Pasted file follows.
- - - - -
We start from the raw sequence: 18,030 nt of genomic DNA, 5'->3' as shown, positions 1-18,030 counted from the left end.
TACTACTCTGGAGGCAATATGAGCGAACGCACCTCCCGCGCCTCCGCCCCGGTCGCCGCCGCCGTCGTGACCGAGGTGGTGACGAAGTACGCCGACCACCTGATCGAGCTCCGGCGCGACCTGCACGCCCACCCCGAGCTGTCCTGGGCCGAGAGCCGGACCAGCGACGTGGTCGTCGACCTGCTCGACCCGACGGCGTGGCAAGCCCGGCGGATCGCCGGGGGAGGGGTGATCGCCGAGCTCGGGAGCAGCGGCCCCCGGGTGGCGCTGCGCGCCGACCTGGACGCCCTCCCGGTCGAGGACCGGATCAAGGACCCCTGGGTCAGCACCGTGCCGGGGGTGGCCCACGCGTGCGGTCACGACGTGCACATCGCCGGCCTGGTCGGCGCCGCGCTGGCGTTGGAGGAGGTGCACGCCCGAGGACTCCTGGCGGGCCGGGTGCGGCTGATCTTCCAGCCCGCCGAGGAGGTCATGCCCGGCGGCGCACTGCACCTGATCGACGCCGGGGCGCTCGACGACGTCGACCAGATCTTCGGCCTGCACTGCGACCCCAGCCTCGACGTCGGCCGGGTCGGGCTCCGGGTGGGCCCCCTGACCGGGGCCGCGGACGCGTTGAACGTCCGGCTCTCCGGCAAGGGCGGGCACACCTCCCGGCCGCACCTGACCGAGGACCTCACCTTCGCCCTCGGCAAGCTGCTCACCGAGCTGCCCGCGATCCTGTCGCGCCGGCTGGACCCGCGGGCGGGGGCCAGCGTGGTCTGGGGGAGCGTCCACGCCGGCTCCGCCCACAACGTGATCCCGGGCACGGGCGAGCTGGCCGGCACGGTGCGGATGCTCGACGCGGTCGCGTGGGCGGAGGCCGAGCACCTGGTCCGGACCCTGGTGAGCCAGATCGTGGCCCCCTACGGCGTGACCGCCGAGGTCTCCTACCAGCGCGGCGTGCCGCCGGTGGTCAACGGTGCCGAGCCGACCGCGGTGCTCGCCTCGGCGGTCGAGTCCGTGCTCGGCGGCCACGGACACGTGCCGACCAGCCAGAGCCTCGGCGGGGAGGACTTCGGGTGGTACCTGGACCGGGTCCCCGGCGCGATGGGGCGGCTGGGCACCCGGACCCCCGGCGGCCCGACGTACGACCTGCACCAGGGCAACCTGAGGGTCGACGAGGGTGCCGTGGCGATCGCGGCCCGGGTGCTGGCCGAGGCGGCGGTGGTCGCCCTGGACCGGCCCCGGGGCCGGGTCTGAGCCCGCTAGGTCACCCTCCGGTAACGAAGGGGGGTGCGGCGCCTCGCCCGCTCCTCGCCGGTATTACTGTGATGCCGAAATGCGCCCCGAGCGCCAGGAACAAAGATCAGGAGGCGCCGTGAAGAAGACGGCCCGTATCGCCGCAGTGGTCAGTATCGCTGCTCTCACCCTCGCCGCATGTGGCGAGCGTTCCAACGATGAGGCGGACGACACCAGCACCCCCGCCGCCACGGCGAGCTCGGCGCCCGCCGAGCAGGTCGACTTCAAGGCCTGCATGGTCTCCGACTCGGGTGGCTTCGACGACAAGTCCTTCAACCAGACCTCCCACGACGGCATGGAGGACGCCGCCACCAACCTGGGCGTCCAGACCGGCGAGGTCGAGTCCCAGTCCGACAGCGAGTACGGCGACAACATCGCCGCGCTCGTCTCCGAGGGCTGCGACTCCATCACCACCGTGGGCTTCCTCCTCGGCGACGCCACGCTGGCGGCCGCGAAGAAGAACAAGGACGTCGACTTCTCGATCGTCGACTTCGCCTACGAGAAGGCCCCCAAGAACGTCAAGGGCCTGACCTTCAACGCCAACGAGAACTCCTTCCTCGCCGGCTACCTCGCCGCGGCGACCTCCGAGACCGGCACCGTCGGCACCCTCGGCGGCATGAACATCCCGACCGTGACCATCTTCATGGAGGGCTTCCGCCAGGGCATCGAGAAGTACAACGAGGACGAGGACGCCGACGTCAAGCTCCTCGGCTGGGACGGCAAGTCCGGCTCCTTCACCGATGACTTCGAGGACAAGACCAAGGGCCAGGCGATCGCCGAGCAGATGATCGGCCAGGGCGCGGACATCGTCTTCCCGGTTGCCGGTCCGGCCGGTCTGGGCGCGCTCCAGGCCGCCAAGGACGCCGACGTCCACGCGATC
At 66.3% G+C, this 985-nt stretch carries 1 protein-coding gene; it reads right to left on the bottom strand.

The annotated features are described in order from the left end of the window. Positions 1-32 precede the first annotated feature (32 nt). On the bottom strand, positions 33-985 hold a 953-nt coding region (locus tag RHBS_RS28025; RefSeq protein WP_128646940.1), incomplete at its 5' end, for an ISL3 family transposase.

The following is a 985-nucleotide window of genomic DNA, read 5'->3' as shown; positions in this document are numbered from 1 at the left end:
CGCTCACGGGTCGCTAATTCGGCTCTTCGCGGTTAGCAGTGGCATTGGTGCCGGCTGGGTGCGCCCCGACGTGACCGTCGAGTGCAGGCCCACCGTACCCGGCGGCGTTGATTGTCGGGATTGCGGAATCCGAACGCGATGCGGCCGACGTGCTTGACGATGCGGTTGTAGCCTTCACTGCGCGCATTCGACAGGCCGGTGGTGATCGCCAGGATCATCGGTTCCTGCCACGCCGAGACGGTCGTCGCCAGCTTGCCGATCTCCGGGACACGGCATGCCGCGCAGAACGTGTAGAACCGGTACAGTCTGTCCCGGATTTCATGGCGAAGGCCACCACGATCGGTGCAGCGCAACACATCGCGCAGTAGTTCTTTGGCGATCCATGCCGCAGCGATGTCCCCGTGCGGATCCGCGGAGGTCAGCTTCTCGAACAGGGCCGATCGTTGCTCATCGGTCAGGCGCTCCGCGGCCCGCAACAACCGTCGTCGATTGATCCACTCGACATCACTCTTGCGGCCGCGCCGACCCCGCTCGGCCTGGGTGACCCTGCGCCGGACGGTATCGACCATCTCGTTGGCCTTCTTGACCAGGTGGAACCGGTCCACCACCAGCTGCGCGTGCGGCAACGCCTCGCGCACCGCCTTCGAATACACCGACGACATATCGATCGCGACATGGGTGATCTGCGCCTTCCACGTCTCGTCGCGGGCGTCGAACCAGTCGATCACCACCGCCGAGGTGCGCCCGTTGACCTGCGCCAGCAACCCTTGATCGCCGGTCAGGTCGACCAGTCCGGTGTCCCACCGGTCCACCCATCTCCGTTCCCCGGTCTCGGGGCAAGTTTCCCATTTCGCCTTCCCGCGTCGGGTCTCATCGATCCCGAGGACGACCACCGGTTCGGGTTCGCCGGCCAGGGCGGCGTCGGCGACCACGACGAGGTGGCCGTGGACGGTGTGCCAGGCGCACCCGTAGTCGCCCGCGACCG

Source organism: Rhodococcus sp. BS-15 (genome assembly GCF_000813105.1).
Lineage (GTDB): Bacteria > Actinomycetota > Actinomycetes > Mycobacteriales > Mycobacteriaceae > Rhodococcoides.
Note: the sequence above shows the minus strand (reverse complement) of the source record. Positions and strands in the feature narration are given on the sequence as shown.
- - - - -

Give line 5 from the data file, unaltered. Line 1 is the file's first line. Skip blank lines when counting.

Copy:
The following is a 985-nucleotide window of genomic DNA, read 5'->3' as shown; positions in this document are numbered from 1 at the left end: